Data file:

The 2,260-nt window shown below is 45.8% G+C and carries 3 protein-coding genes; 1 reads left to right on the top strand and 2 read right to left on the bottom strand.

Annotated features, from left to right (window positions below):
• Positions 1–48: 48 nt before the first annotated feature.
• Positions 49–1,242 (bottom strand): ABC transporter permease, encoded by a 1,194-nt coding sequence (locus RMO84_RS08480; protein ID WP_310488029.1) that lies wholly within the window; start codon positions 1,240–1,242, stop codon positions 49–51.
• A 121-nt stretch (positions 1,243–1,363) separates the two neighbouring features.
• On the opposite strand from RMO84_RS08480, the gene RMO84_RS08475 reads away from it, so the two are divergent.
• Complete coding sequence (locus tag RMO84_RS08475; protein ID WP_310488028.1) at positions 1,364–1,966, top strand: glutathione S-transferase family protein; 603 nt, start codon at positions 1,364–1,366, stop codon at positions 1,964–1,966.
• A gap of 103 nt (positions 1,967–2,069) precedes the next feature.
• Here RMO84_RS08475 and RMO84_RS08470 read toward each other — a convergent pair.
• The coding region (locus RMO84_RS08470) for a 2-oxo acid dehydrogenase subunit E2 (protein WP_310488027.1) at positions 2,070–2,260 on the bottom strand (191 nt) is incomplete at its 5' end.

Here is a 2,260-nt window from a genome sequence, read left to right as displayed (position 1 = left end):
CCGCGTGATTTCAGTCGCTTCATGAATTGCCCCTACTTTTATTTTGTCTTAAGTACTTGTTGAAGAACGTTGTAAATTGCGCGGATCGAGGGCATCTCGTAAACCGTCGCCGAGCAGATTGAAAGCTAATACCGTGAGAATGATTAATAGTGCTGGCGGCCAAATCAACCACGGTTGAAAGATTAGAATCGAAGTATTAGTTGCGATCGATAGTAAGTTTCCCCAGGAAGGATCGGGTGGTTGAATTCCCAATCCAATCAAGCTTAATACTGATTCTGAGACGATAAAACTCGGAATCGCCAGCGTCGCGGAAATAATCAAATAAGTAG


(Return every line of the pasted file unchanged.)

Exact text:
The 2,260-nt window shown below is 45.8% G+C and carries 3 protein-coding genes; 1 reads left to right on the top strand and 2 read right to left on the bottom strand.

Annotated features, from left to right (window positions below):
• Positions 1–48: 48 nt before the first annotated feature.
• Positions 49–1,242 (bottom strand): ABC transporter permease, encoded by a 1,194-nt coding sequence (locus RMO84_RS08480; protein ID WP_310488029.1) that lies wholly within the window; start codon positions 1,240–1,242, stop codon positions 49–51.
• A 121-nt stretch (positions 1,243–1,363) separates the two neighbouring features.
• On the opposite strand from RMO84_RS08480, the gene RMO84_RS08475 reads away from it, so the two are divergent.
• Complete coding sequence (locus tag RMO84_RS08475; protein ID WP_310488028.1) at positions 1,364–1,966, top strand: glutathione S-transferase family protein; 603 nt, start codon at positions 1,364–1,366, stop codon at positions 1,964–1,966.
• A gap of 103 nt (positions 1,967–2,069) precedes the next feature.
• Here RMO84_RS08475 and RMO84_RS08470 read toward each other — a convergent pair.
• The coding region (locus RMO84_RS08470) for a 2-oxo acid dehydrogenase subunit E2 (protein WP_310488027.1) at positions 2,070–2,260 on the bottom strand (191 nt) is incomplete at its 5' end.

Here is a 2,260-nt window from a genome sequence, read left to right as displayed (position 1 = left end):
CCGCGTGATTTCAGTCGCTTCATGAATTGCCCCTACTTTTATTTTGTCTTAAGTACTTGTTGAAGAACGTTGTAAATTGCGCGGATCGAGGGCATCTCGTAAACCGTCGCCGAGCAGATTGAAAGCTAATACCGTGAGAATGATTAATAGTGCTGGCGGCCAAATCAACCACGGTTGAAAGATTAGAATCGAAGTATTAGTTGCGATCGATAGTAAGTTTCCCCAGGAAGGATCGGGTGGTTGAATTCCCAATCCAATCAAGCTTAATACTGATTCTGAGACGATAAAACTCGGAATCGCCAGCGTCGCGGAAATAATCAAATAAGTAG